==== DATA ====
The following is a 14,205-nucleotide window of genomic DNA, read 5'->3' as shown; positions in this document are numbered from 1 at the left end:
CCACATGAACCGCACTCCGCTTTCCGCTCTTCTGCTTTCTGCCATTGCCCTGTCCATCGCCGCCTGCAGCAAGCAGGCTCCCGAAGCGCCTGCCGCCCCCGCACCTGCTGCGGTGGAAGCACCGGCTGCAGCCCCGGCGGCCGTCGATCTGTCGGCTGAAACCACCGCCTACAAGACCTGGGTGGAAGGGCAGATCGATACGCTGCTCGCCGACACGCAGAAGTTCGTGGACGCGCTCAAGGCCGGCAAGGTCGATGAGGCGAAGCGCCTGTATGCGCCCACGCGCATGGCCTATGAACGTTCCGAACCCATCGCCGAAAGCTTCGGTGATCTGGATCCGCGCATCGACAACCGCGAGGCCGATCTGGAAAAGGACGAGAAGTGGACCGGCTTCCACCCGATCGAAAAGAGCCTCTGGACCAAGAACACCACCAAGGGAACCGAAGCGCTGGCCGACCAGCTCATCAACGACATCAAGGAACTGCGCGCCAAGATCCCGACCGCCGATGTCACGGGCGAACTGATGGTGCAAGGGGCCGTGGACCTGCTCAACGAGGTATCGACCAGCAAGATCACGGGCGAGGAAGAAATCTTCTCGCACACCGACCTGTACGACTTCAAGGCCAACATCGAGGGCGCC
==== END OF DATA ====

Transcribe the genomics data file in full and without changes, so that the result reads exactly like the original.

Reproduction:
The following is a 14,205-nucleotide window of genomic DNA, read 5'->3' as shown; positions in this document are numbered from 1 at the left end:
CCACATGAACCGCACTCCGCTTTCCGCTCTTCTGCTTTCTGCCATTGCCCTGTCCATCGCCGCCTGCAGCAAGCAGGCTCCCGAAGCGCCTGCCGCCCCCGCACCTGCTGCGGTGGAAGCACCGGCTGCAGCCCCGGCGGCCGTCGATCTGTCGGCTGAAACCACCGCCTACAAGACCTGGGTGGAAGGGCAGATCGATACGCTGCTCGCCGACACGCAGAAGTTCGTGGACGCGCTCAAGGCCGGCAAGGTCGATGAGGCGAAGCGCCTGTATGCGCCCACGCGCATGGCCTATGAACGTTCCGAACCCATCGCCGAAAGCTTCGGTGATCTGGATCCGCGCATCGACAACCGCGAGGCCGATCTGGAAAAGGACGAGAAGTGGACCGGCTTCCACCCGATCGAAAAGAGCCTCTGGACCAAGAACACCACCAAGGGAACCGAAGCGCTGGCCGACCAGCTCATCAACGACATCAAGGAACTGCGCGCCAAGATCCCGACCGCCGATGTCACGGGCGAACTGATGGTGCAAGGGGCCGTGGACCTGCTCAACGAGGTATCGACCAGCAAGATCACGGGCGAGGAAGAAATCTTCTCGCACACCGACCTGTACGACTTCAAGGCCAACATCGAGGGCGCC